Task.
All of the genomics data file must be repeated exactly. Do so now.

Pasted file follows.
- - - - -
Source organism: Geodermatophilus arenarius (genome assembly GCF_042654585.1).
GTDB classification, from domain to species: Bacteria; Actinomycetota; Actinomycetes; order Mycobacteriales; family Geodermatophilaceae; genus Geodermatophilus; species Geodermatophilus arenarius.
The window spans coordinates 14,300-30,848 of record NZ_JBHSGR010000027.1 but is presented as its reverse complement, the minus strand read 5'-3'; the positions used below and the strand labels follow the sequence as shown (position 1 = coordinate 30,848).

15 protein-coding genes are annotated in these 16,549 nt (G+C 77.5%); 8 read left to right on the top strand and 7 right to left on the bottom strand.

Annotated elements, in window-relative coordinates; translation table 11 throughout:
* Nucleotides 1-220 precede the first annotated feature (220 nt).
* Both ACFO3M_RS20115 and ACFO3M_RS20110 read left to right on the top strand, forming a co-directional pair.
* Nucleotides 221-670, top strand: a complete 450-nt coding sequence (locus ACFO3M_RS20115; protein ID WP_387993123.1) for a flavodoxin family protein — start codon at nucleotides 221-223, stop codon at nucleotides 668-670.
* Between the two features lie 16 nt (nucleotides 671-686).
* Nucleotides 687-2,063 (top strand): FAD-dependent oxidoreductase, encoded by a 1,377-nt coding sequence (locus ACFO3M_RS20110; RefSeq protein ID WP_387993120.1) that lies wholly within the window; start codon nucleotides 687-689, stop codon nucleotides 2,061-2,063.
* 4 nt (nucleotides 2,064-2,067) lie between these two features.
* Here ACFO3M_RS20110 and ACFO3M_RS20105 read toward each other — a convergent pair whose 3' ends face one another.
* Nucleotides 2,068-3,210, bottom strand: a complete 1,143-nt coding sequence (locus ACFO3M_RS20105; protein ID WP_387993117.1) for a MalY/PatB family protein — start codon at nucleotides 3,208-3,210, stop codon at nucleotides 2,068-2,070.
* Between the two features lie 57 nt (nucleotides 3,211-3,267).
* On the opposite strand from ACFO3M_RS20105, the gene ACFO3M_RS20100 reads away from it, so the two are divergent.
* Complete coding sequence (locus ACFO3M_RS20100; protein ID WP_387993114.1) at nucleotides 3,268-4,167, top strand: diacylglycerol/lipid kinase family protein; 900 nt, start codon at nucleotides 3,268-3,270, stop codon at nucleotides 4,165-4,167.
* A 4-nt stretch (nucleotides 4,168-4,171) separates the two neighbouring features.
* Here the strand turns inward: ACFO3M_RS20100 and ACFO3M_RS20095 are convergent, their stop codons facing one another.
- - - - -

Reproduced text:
Source organism: Geodermatophilus arenarius (genome assembly GCF_042654585.1).
GTDB classification, from domain to species: Bacteria; Actinomycetota; Actinomycetes; order Mycobacteriales; family Geodermatophilaceae; genus Geodermatophilus; species Geodermatophilus arenarius.
The window spans coordinates 14,300-30,848 of record NZ_JBHSGR010000027.1 but is presented as its reverse complement, the minus strand read 5'-3'; the positions used below and the strand labels follow the sequence as shown (position 1 = coordinate 30,848).

15 protein-coding genes are annotated in these 16,549 nt (G+C 77.5%); 8 read left to right on the top strand and 7 right to left on the bottom strand.

Annotated elements, in window-relative coordinates; translation table 11 throughout:
* Nucleotides 1-220 precede the first annotated feature (220 nt).
* Both ACFO3M_RS20115 and ACFO3M_RS20110 read left to right on the top strand, forming a co-directional pair.
* Nucleotides 221-670, top strand: a complete 450-nt coding sequence (locus ACFO3M_RS20115; protein ID WP_387993123.1) for a flavodoxin family protein — start codon at nucleotides 221-223, stop codon at nucleotides 668-670.
* Between the two features lie 16 nt (nucleotides 671-686).
* Nucleotides 687-2,063 (top strand): FAD-dependent oxidoreductase, encoded by a 1,377-nt coding sequence (locus ACFO3M_RS20110; RefSeq protein ID WP_387993120.1) that lies wholly within the window; start codon nucleotides 687-689, stop codon nucleotides 2,061-2,063.
* 4 nt (nucleotides 2,064-2,067) lie between these two features.
* Here ACFO3M_RS20110 and ACFO3M_RS20105 read toward each other — a convergent pair whose 3' ends face one another.
* Nucleotides 2,068-3,210, bottom strand: a complete 1,143-nt coding sequence (locus ACFO3M_RS20105; protein ID WP_387993117.1) for a MalY/PatB family protein — start codon at nucleotides 3,208-3,210, stop codon at nucleotides 2,068-2,070.
* Between the two features lie 57 nt (nucleotides 3,211-3,267).
* On the opposite strand from ACFO3M_RS20105, the gene ACFO3M_RS20100 reads away from it, so the two are divergent.
* Complete coding sequence (locus ACFO3M_RS20100; protein ID WP_387993114.1) at nucleotides 3,268-4,167, top strand: diacylglycerol/lipid kinase family protein; 900 nt, start codon at nucleotides 3,268-3,270, stop codon at nucleotides 4,165-4,167.
* A 4-nt stretch (nucleotides 4,168-4,171) separates the two neighbouring features.
* Here the strand turns inward: ACFO3M_RS20100 and ACFO3M_RS20095 are convergent, their stop codons facing one another.